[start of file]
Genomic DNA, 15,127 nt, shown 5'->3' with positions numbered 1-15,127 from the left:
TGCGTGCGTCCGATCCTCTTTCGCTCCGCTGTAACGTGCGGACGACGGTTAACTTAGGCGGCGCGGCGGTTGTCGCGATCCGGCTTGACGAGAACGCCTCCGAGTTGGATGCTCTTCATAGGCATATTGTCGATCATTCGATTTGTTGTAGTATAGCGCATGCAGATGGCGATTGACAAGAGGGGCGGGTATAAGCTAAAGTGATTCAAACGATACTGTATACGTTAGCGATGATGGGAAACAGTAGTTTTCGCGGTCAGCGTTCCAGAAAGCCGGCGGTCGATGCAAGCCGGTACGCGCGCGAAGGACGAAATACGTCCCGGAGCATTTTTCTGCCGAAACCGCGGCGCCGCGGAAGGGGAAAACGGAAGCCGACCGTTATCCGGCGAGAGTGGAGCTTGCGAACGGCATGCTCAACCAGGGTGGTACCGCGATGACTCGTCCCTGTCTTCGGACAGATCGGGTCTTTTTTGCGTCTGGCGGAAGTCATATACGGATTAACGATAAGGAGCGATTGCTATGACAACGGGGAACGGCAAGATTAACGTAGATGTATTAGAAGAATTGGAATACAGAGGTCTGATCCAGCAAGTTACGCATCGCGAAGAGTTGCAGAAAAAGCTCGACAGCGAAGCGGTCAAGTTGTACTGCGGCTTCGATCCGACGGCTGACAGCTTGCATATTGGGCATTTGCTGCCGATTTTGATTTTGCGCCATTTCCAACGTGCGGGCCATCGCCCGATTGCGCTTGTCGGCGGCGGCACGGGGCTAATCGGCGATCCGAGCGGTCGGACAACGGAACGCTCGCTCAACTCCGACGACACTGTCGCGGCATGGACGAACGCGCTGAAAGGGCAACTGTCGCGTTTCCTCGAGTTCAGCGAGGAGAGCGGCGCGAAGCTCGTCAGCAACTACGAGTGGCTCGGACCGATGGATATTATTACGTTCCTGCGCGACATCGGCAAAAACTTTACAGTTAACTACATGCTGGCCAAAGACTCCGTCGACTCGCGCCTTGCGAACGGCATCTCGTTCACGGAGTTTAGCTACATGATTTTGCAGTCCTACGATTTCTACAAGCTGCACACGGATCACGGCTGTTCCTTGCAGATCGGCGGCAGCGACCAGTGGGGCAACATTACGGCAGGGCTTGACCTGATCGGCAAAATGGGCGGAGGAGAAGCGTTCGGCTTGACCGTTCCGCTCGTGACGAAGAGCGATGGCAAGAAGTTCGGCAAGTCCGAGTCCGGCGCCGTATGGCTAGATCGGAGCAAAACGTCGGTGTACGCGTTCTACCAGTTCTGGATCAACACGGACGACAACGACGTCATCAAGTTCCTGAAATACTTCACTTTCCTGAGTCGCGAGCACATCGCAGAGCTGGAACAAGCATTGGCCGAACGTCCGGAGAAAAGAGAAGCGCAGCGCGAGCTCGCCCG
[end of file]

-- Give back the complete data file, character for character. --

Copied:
Genomic DNA, 15,127 nt, shown 5'->3' with positions numbered 1-15,127 from the left:
TGCGTGCGTCCGATCCTCTTTCGCTCCGCTGTAACGTGCGGACGACGGTTAACTTAGGCGGCGCGGCGGTTGTCGCGATCCGGCTTGACGAGAACGCCTCCGAGTTGGATGCTCTTCATAGGCATATTGTCGATCATTCGATTTGTTGTAGTATAGCGCATGCAGATGGCGATTGACAAGAGGGGCGGGTATAAGCTAAAGTGATTCAAACGATACTGTATACGTTAGCGATGATGGGAAACAGTAGTTTTCGCGGTCAGCGTTCCAGAAAGCCGGCGGTCGATGCAAGCCGGTACGCGCGCGAAGGACGAAATACGTCCCGGAGCATTTTTCTGCCGAAACCGCGGCGCCGCGGAAGGGGAAAACGGAAGCCGACCGTTATCCGGCGAGAGTGGAGCTTGCGAACGGCATGCTCAACCAGGGTGGTACCGCGATGACTCGTCCCTGTCTTCGGACAGATCGGGTCTTTTTTGCGTCTGGCGGAAGTCATATACGGATTAACGATAAGGAGCGATTGCTATGACAACGGGGAACGGCAAGATTAACGTAGATGTATTAGAAGAATTGGAATACAGAGGTCTGATCCAGCAAGTTACGCATCGCGAAGAGTTGCAGAAAAAGCTCGACAGCGAAGCGGTCAAGTTGTACTGCGGCTTCGATCCGACGGCTGACAGCTTGCATATTGGGCATTTGCTGCCGATTTTGATTTTGCGCCATTTCCAACGTGCGGGCCATCGCCCGATTGCGCTTGTCGGCGGCGGCACGGGGCTAATCGGCGATCCGAGCGGTCGGACAACGGAACGCTCGCTCAACTCCGACGACACTGTCGCGGCATGGACGAACGCGCTGAAAGGGCAACTGTCGCGTTTCCTCGAGTTCAGCGAGGAGAGCGGCGCGAAGCTCGTCAGCAACTACGAGTGGCTCGGACCGATGGATATTATTACGTTCCTGCGCGACATCGGCAAAAACTTTACAGTTAACTACATGCTGGCCAAAGACTCCGTCGACTCGCGCCTTGCGAACGGCATCTCGTTCACGGAGTTTAGCTACATGATTTTGCAGTCCTACGATTTCTACAAGCTGCACACGGATCACGGCTGTTCCTTGCAGATCGGCGGCAGCGACCAGTGGGGCAACATTACGGCAGGGCTTGACCTGATCGGCAAAATGGGCGGAGGAGAAGCGTTCGGCTTGACCGTTCCGCTCGTGACGAAGAGCGATGGCAAGAAGTTCGGCAAGTCCGAGTCCGGCGCCGTATGGCTAGATCGGAGCAAAACGTCGGTGTACGCGTTCTACCAGTTCTGGATCAACACGGACGACAACGACGTCATCAAGTTCCTGAAATACTTCACTTTCCTGAGTCGCGAGCACATCGCAGAGCTGGAACAAGCATTGGCCGAACGTCCGGAGAAAAGAGAAGCGCAGCGCGAGCTCGCCCG